My grandpa has a red and white truck that he's owned for who knows how long. It's a Dodge Ram from the 70s and, therefore, older than I am. While I have a distinct loathing for big trucks, my grandpa's truck is an exception to the rule. Aside from the fact that it was purchased and is still used for hauling things, it has some other qualities that make it a good car. It's fun to drive because you sit up high enough to see everything and it bounces you as you go down the street. My favorite feature has always been that it doesn't require a key to start. You just turn the ignition and the engine will start for you. It doesn't shift very well if you don't use the key, but that's a reasonable price to pay if, for some reason, you can't find it. The truck is also still running after 30-some-odd years.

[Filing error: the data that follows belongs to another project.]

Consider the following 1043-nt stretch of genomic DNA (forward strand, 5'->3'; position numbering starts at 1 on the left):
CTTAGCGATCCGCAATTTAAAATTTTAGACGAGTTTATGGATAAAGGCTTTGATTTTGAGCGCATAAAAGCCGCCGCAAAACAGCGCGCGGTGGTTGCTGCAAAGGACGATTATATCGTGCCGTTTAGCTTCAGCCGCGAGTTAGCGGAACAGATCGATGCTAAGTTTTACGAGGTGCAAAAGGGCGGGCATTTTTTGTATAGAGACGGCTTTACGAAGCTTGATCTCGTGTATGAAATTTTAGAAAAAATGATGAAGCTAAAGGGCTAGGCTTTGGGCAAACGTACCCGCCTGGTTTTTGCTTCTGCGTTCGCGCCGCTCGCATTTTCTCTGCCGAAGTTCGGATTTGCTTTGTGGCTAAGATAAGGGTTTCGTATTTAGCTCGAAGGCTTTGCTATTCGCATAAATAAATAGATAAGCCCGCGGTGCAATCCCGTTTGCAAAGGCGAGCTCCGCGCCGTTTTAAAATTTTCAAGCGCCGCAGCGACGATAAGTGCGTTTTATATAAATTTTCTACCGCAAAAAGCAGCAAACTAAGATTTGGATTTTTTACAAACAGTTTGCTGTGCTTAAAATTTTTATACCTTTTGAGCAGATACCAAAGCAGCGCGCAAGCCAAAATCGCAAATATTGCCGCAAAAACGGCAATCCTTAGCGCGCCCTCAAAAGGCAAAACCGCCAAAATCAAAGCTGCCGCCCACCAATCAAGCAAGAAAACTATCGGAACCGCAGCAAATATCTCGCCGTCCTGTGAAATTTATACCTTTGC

These are all excellent reasons to like the truck, but I learned two new things about it yesterday. Two items are kept in the cab of the truck--a screwdriver and a rock. I have seen these, but never moved them because it's not my truck. Turns out they each have a purpose. My mom was complaining that the bed of the truck doesn't open anymore, making it difficult to load things like filing cabinets you bring down from Salt Lake for your uncle. My brother then told us the use of the screwdriver. You jam it into the hole by the handle that lets the door to the bed down. Then it opens. Ta da! After Andrew finished telling us about that my dad said he was glad to know that's why there's always a screwdriver in the cab. That's when he brought up the rock. Sometimes the steering wheel doesn't want to turn. I don't remember the reasons why, so I'll content myself with saying that sometimes it just doesn't want to. This is the job of the rock. The trick is to hold the steering wheel in the correct position, then smack the steering column with the rock. I'm told it works like a charm. It's a good thing such simple tools can be used because they don't make parts for a truck that old anymore.